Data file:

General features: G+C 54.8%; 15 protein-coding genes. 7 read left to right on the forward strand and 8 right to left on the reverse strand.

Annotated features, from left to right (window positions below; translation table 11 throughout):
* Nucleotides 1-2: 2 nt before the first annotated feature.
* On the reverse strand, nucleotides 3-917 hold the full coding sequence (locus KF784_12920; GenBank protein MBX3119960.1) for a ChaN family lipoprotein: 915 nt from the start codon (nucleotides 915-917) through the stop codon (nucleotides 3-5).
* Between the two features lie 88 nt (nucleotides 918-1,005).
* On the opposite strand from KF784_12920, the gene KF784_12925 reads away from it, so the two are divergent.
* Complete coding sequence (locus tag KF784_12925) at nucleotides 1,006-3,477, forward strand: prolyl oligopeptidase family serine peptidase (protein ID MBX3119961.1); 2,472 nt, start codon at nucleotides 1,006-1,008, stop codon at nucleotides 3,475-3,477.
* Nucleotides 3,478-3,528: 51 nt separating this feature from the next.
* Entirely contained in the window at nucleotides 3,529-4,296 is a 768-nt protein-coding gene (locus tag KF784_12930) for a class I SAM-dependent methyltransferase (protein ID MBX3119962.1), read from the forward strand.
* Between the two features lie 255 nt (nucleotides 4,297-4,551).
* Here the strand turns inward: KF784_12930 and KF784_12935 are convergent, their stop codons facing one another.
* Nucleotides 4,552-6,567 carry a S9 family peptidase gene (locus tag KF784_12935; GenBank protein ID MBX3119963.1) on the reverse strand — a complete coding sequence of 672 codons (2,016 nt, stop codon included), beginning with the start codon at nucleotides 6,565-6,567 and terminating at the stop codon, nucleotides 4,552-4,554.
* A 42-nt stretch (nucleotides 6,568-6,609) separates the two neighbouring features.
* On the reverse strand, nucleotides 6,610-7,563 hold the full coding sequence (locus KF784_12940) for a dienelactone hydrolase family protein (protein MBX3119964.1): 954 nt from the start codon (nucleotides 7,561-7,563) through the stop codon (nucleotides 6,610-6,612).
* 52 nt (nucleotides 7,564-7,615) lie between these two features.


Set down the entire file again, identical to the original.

General features: G+C 54.8%; 15 protein-coding genes. 7 read left to right on the forward strand and 8 right to left on the reverse strand.

Annotated features, from left to right (window positions below; translation table 11 throughout):
* Nucleotides 1-2: 2 nt before the first annotated feature.
* On the reverse strand, nucleotides 3-917 hold the full coding sequence (locus KF784_12920; GenBank protein MBX3119960.1) for a ChaN family lipoprotein: 915 nt from the start codon (nucleotides 915-917) through the stop codon (nucleotides 3-5).
* Between the two features lie 88 nt (nucleotides 918-1,005).
* On the opposite strand from KF784_12920, the gene KF784_12925 reads away from it, so the two are divergent.
* Complete coding sequence (locus tag KF784_12925) at nucleotides 1,006-3,477, forward strand: prolyl oligopeptidase family serine peptidase (protein ID MBX3119961.1); 2,472 nt, start codon at nucleotides 1,006-1,008, stop codon at nucleotides 3,475-3,477.
* Nucleotides 3,478-3,528: 51 nt separating this feature from the next.
* Entirely contained in the window at nucleotides 3,529-4,296 is a 768-nt protein-coding gene (locus tag KF784_12930) for a class I SAM-dependent methyltransferase (protein ID MBX3119962.1), read from the forward strand.
* Between the two features lie 255 nt (nucleotides 4,297-4,551).
* Here the strand turns inward: KF784_12930 and KF784_12935 are convergent, their stop codons facing one another.
* Nucleotides 4,552-6,567 carry a S9 family peptidase gene (locus tag KF784_12935; GenBank protein ID MBX3119963.1) on the reverse strand — a complete coding sequence of 672 codons (2,016 nt, stop codon included), beginning with the start codon at nucleotides 6,565-6,567 and terminating at the stop codon, nucleotides 4,552-4,554.
* A 42-nt stretch (nucleotides 6,568-6,609) separates the two neighbouring features.
* On the reverse strand, nucleotides 6,610-7,563 hold the full coding sequence (locus KF784_12940) for a dienelactone hydrolase family protein (protein MBX3119964.1): 954 nt from the start codon (nucleotides 7,561-7,563) through the stop codon (nucleotides 6,610-6,612).
* 52 nt (nucleotides 7,564-7,615) lie between these two features.